Main definitions of chat in English

: chat1chat2

chat1

verb

[NO OBJECT]
  • 1Talk in a friendly and informal way.

    ‘she chatted to her mother on the phone every day’
    • ‘Today he was chatting with a friend, so I just nodded and smiled and reached for my keys.’
    • ‘The girls who were watching cars earlier in the evening are there, chatting to some friends.’
    • ‘A friend rung, we chatted for a while then she began talking about some of the events in New York.’
    • ‘The chaplain will be asked to work for a couple of hours a week chatting and listening to customers and staff.’
    • ‘These days she's far more concerned with chatting to residents and getting things done.’
    • ‘The thing is that fellow smokers tend to get chatting in a far less formal way than when in the conference hall.’
    • ‘We were with all our friends and danced and chatted and had a really lovely time.’
    • ‘I got chatting to one of the police officers, who looked like she'd been having quite a bad week.’
    • ‘It was on our first anniversary that I was chatting to my mother on the phone.’
    • ‘It only takes a couple of morsels of chocolate for them all to start chatting again.’
    • ‘The giant woman sat with them for a while, bartering and chatting in a friendly and motherly way.’
    • ‘I spent the evening chatting and had a great time, so my need for chatter was fulfilled finally.’
    • ‘A couple of years ago I was chatting to somebody at work, and I asked where she lived.’
    • ‘We sat around on benches, swings and garden furniture chatting about all manner of things.’
    • ‘I was lying down on my bed, my roommate still in the room chatting quietly with a friend.’
    • ‘On the way back I got chatting to the driver, and I asked if we could go through Richmond Park.’
    • ‘As such, I've spent the bulk of the day alternating working with chatting to mates.’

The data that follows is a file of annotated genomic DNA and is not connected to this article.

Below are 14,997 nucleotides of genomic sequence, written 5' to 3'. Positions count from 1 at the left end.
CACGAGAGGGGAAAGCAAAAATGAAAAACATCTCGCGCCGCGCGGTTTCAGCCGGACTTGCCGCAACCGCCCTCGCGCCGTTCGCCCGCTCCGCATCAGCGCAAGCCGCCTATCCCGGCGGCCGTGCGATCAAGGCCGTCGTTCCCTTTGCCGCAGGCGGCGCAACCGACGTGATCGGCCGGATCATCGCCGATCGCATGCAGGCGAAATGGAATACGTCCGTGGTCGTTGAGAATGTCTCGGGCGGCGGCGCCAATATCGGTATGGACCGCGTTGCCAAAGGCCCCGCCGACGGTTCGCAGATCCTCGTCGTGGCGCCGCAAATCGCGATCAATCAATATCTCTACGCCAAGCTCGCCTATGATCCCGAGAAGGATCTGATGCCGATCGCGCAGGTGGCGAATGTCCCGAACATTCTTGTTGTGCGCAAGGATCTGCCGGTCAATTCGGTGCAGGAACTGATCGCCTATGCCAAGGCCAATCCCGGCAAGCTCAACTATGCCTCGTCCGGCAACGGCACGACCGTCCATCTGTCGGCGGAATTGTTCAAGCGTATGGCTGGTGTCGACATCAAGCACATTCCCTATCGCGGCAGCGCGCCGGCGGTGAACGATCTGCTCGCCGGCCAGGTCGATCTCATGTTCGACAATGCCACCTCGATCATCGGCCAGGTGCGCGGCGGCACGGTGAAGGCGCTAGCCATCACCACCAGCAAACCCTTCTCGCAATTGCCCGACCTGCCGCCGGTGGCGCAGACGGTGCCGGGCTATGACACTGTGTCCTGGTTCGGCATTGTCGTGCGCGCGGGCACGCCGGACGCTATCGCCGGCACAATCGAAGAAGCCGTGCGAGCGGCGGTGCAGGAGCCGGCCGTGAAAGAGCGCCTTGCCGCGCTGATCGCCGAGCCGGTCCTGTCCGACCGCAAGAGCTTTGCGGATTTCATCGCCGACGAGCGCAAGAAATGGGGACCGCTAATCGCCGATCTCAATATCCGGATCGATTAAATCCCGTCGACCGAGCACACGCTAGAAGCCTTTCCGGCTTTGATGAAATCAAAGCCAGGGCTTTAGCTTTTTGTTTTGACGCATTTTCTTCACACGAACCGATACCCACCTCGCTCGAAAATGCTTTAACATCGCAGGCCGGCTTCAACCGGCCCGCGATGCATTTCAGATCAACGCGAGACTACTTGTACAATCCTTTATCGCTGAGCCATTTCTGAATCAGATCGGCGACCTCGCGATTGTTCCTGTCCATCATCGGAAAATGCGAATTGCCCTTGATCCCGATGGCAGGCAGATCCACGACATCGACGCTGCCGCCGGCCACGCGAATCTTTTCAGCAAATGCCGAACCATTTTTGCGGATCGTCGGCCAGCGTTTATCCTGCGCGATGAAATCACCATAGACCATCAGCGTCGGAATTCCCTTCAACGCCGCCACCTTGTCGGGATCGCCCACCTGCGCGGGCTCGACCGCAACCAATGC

• ‘At home she likes it cosy: snuggling up on a sofa with a book, chatting to friends.’
    • ‘I like how you can walk into a bar at midnight and people are still sober, still happily chatting away.’
    • ‘Minutes before he arrived, Charlotte had been sober, and was chatting to her friend.’
    talk, gossip, chatter, chitter-chatter, speak, converse, have a conversation, engage in conversation, tittle-tattle, prattle, jabber, jibber-jabber, babble, prate, go on, run on
    View synonyms
    1. 1.1 Exchange messages online in real time with one or more simultaneous users of a computer network.
      ‘I have chatted to a few women on the Net’
      • ‘SMS and instant messaging services form an interesting special case of chatting, usually being terse yet accessible anywhere.’
      • ‘A 16-year-old girl told of her more active relationship in chatting.’
      • ‘In the two years she has been chatting she has met seven men who she first got to know in chatrooms.’
      • ‘Lastly, all residents would be able to chat or surf away in parks, linking the great outdoors with technology.’
      • ‘It's hoped the public awareness campaign will encourage youngsters to think twice about who they're chatting to online.’
      • ‘She says she spends about two hours a day chatting online.’
      • ‘My children, and most of their friends, spend more time chatting online than talking on the phone.’
      • ‘You can instantly call up streams of photos while you are chatting (using text) with others.’
      • ‘This spring, he coauthored a study comparing the way teens speak and chat online.’
      • ‘Nor is inflection, tone or humour easily communicated by texting, chatting or email.’
      • ‘He spends two to three hours a day chatting.’
      • ‘Users can also chat with viewers via an integrated chat feature.’
      • ‘We look forward to seeing and chatting with you online tonight!’
      • ‘Create a chat room - invite people for one hour a week to chat with you about your area of expertise.’